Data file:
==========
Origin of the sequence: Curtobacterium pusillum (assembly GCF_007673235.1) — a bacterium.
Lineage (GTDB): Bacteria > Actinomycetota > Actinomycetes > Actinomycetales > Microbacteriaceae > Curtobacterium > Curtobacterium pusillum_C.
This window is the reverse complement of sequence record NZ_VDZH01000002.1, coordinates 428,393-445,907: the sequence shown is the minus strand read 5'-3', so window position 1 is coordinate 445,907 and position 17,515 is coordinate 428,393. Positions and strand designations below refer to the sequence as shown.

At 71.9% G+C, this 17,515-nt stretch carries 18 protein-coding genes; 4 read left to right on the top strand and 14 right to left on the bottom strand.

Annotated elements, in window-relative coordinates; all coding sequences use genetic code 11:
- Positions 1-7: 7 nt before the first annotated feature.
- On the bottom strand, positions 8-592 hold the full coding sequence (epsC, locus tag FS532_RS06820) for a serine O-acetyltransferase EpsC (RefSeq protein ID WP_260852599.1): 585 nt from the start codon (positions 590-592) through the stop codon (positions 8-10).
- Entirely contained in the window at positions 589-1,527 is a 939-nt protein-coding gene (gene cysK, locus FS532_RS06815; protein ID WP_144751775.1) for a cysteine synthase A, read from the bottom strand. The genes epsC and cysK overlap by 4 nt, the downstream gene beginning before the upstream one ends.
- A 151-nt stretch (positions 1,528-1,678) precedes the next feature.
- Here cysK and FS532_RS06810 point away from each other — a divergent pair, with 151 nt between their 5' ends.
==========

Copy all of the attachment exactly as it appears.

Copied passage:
Origin of the sequence: Curtobacterium pusillum (assembly GCF_007673235.1) — a bacterium.
Lineage (GTDB): Bacteria > Actinomycetota > Actinomycetes > Actinomycetales > Microbacteriaceae > Curtobacterium > Curtobacterium pusillum_C.
This window is the reverse complement of sequence record NZ_VDZH01000002.1, coordinates 428,393-445,907: the sequence shown is the minus strand read 5'-3', so window position 1 is coordinate 445,907 and position 17,515 is coordinate 428,393. Positions and strand designations below refer to the sequence as shown.

At 71.9% G+C, this 17,515-nt stretch carries 18 protein-coding genes; 4 read left to right on the top strand and 14 right to left on the bottom strand.

Annotated elements, in window-relative coordinates; all coding sequences use genetic code 11:
- Positions 1-7: 7 nt before the first annotated feature.
- On the bottom strand, positions 8-592 hold the full coding sequence (epsC, locus tag FS532_RS06820) for a serine O-acetyltransferase EpsC (RefSeq protein ID WP_260852599.1): 585 nt from the start codon (positions 590-592) through the stop codon (positions 8-10).
- Entirely contained in the window at positions 589-1,527 is a 939-nt protein-coding gene (gene cysK, locus FS532_RS06815; protein ID WP_144751775.1) for a cysteine synthase A, read from the bottom strand. The genes epsC and cysK overlap by 4 nt, the downstream gene beginning before the upstream one ends.
- A 151-nt stretch (positions 1,528-1,678) precedes the next feature.
- Here cysK and FS532_RS06810 point away from each other — a divergent pair, with 151 nt between their 5' ends.